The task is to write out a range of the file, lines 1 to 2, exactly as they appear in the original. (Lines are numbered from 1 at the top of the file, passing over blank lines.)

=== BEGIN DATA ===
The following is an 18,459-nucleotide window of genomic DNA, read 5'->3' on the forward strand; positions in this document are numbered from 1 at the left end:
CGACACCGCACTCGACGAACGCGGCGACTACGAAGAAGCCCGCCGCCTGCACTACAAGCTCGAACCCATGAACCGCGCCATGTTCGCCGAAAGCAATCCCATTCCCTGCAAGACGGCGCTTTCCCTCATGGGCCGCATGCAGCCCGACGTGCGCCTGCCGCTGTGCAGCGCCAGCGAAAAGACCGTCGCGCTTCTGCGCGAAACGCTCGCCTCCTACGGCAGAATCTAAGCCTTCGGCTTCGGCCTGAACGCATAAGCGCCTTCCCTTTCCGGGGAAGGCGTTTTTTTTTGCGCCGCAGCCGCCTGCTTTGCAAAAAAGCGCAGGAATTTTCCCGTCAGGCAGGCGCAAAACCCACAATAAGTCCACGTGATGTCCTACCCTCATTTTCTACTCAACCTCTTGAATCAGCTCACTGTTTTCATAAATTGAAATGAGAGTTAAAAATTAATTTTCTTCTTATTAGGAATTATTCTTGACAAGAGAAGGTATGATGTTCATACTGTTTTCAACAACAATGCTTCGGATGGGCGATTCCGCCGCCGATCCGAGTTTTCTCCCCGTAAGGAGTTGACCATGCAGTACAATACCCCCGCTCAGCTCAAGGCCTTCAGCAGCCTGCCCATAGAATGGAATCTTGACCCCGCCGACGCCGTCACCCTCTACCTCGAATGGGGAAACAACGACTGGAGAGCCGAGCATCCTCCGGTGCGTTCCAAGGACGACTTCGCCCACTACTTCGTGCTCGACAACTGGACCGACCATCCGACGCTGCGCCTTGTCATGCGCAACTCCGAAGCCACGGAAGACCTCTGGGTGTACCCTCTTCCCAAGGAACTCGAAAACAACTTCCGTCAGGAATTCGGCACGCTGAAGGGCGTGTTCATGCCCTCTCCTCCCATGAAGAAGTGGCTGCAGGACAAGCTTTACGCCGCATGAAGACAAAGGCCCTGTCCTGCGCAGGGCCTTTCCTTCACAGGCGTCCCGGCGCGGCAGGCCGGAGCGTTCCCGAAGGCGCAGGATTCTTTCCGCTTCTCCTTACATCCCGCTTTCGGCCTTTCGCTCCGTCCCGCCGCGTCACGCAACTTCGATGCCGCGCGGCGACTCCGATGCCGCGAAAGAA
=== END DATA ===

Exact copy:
The following is an 18,459-nucleotide window of genomic DNA, read 5'->3' on the forward strand; positions in this document are numbered from 1 at the left end:
CGACACCGCACTCGACGAACGCGGCGACTACGAAGAAGCCCGCCGCCTGCACTACAAGCTCGAACCCATGAACCGCGCCATGTTCGCCGAAAGCAATCCCATTCCCTGCAAGACGGCGCTTTCCCTCATGGGCCGCATGCAGCCCGACGTGCGCCTGCCGCTGTGCAGCGCCAGCGAAAAGACCGTCGCGCTTCTGCGCGAAACGCTCGCCTCCTACGGCAGAATCTAAGCCTTCGGCTTCGGCCTGAACGCATAAGCGCCTTCCCTTTCCGGGGAAGGCGTTTTTTTTTGCGCCGCAGCCGCCTGCTTTGCAAAAAAGCGCAGGAATTTTCCCGTCAGGCAGGCGCAAAACCCACAATAAGTCCACGTGATGTCCTACCCTCATTTTCTACTCAACCTCTTGAATCAGCTCACTGTTTTCATAAATTGAAATGAGAGTTAAAAATTAATTTTCTTCTTATTAGGAATTATTCTTGACAAGAGAAGGTATGATGTTCATACTGTTTTCAACAACAATGCTTCGGATGGGCGATTCCGCCGCCGATCCGAGTTTTCTCCCCGTAAGGAGTTGACCATGCAGTACAATACCCCCGCTCAGCTCAAGGCCTTCAGCAGCCTGCCCATAGAATGGAATCTTGACCCCGCCGACGCCGTCACCCTCTACCTCGAATGGGGAAACAACGACTGGAGAGCCGAGCATCCTCCGGTGCGTTCCAAGGACGACTTCGCCCACTACTTCGTGCTCGACAACTGGACCGACCATCCGACGCTGCGCCTTGTCATGCGCAACTCCGAAGCCACGGAAGACCTCTGGGTGTACCCTCTTCCCAAGGAACTCGAAAACAACTTCCGTCAGGAATTCGGCACGCTGAAGGGCGTGTTCATGCCCTCTCCTCCCATGAAGAAGTGGCTGCAGGACAAGCTTTACGCCGCATGAAGACAAAGGCCCTGTCCTGCGCAGGGCCTTTCCTTCACAGGCGTCCCGGCGCGGCAGGCCGGAGCGTTCCCGAAGGCGCAGGATTCTTTCCGCTTCTCCTTACATCCCGCTTTCGGCCTTTCGCTCCGTCCCGCCGCGTCACGCAACTTCGATGCCGCGCGGCGACTCCGATGCCGCGAAAGAA